From visuals to sound. I was desperate for complex sounds to wash through me. I wanted to hear music that was as full of contrasting colours as the Hockney show, as personal as the Lucien Freud. It didn’t take long to find a perfect concert. Chick Corea and Gary Burton on their “Hot House” tour. Two brilliant, percussive artists who have been playing together for over 40 years. They come together almost as one. Chick Corea on piano and Gary Burton on vibes, they played a range that included original pieces, Miles, Dizzy, Monk, Mozart, Bartok, Antonio Carlos Joabim and Lennon & McCartney. These are musicians at the top of their game, playing, having fun and sharing that fun with an audience. And because it was so percussive, the sound came into my body just as the light vibrations from the Hockney paintings had.
From sound to words and thought. Lucy Prebble is a young and successful British playwright. She wrote, amongst other things, Enron, about the financial scandal of 2001. “It’s always useful to remember that free market economics – capitalism if you prefer – brought us the slave trade, the stock market crash of 1929, the Great Depression, as well as more recent events such as the near meltdown of the entire global financial system.” (from the London Theatre review of Enron.) Enron was a big hit on the West End and a magnificent failure on Broadway. “I think Americans don’t like ambiguity,” said Lucy. She gave an entertaining and engaging talk at the Haymarket Theatre as a part of their Masterclass Series. She prefaced the talk by saying that anything that she said about her past was, like all memory, a “retrospective rationalization”. In other words, we all make up our lives as we chose to tell them. Her talk was personal, honest and revealing, much like the Freud portraits. It is good to know that all artists are just working from one project to the next, trying to grow, to find ways of challenging themselves, and sometimes just trying to survive.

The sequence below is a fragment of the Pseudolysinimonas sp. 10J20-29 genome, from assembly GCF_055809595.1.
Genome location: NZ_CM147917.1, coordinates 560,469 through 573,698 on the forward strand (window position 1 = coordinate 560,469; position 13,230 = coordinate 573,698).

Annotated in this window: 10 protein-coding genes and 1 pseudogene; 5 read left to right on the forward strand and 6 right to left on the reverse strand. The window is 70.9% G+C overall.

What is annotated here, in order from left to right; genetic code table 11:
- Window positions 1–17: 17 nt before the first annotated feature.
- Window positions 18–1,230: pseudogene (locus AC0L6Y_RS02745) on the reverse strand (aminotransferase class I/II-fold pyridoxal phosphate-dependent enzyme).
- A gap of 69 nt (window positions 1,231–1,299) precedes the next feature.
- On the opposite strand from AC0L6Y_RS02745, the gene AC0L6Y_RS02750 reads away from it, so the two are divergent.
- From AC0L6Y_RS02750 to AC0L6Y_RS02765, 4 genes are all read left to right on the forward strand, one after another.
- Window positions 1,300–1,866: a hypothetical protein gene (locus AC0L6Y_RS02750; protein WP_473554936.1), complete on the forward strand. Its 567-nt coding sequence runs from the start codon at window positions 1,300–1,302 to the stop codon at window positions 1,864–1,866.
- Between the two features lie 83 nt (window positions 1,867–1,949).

From words to movement. One of the most exciting young London dance artists is Maddy Wynne-Jones. While I might have a personal bias, I have to say that it has been a huge thrill to watch Maddy’s work evolve, even in the short time we’ve been here. We went to a scratch performance (a work-in-progress performance that encourages dialogue and discussion) of the new Tempered Body Dance Theatre piece under development. “Stand-By” is a piece about dependency. On people, on substances. It asks the questions, “Are we really saying these two categories of dependence are similarly devastating? When is independence destructive?” The scratch performance featured about 15 minutes of the piece, and we were moved to tears by the work. Big gulping, shaking sobs. But also smiles of self-knowledge.
I went to the studio this week to watch further rehearsals and was deeply impressed by the cohesiveness of the company, and by their open and generous exploration of these questions. They are dancers with amazing skill and integrity. Maddy’s choreography and direction guides them to movements that are honest and resonant. We’ll see another scratch performance next month. It is a privilege to watch this work in development.
It is a constant river of inspiration here. Sometimes we need to stand outside, on the banks to catch our breath. But knowing that our time in London is limited, we are diving in as often as we can.